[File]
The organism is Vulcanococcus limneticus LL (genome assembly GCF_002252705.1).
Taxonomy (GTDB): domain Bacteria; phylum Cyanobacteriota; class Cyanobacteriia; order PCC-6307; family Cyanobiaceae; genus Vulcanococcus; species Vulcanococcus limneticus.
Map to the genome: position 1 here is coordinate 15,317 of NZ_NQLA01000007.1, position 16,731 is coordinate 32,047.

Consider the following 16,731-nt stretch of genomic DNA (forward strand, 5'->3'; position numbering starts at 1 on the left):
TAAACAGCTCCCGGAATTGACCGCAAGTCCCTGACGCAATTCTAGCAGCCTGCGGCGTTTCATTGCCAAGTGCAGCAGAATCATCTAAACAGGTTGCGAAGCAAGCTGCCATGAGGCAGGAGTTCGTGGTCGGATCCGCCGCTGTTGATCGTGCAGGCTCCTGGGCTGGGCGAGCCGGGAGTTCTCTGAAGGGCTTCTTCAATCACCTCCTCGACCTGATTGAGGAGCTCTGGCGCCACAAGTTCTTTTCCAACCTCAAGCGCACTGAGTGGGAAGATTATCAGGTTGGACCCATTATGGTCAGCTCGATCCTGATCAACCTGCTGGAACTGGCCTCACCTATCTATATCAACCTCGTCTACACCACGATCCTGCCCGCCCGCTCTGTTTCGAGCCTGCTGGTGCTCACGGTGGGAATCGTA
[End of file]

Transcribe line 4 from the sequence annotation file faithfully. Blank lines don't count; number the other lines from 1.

Consider the following 16,731-nt stretch of genomic DNA (forward strand, 5'->3'; position numbering starts at 1 on the left):